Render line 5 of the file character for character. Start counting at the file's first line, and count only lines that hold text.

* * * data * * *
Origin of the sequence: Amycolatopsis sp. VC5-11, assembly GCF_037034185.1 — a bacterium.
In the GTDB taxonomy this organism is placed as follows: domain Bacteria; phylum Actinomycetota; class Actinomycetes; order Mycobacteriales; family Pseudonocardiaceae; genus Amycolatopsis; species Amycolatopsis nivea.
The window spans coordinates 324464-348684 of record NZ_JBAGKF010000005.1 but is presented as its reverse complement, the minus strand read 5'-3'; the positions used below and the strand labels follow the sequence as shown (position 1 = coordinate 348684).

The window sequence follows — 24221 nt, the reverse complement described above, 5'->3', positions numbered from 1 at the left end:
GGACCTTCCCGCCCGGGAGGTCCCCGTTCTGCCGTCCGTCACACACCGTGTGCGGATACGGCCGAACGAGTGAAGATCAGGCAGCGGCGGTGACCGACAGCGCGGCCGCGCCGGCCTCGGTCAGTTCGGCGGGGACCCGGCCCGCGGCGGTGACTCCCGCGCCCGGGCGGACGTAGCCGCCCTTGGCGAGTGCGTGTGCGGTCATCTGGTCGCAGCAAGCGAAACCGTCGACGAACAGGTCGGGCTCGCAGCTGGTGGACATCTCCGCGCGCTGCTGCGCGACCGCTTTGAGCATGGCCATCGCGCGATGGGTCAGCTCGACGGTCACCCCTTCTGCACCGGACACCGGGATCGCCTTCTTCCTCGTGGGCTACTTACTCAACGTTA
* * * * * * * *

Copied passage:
GGACCTTCCCGCCCGGGAGGTCCCCGTTCTGCCGTCCGTCACACACCGTGTGCGGATACGGCCGAACGAGTGAAGATCAGGCAGCGGCGGTGACCGACAGCGCGGCCGCGCCGGCCTCGGTCAGTTCGGCGGGGACCCGGCCCGCGGCGGTGACTCCCGCGCCCGGGCGGACGTAGCCGCCCTTGGCGAGTGCGTGTGCGGTCATCTGGTCGCAGCAAGCGAAACCGTCGACGAACAGGTCGGGCTCGCAGCTGGTGGACATCTCCGCGCGCTGCTGCGCGACCGCTTTGAGCATGGCCATCGCGCGATGGGTCAGCTCGACGGTCACCCCTTCTGCACCGGACACCGGGATCGCCTTCTTCCTCGTGGGCTACTTACTCAACGTTA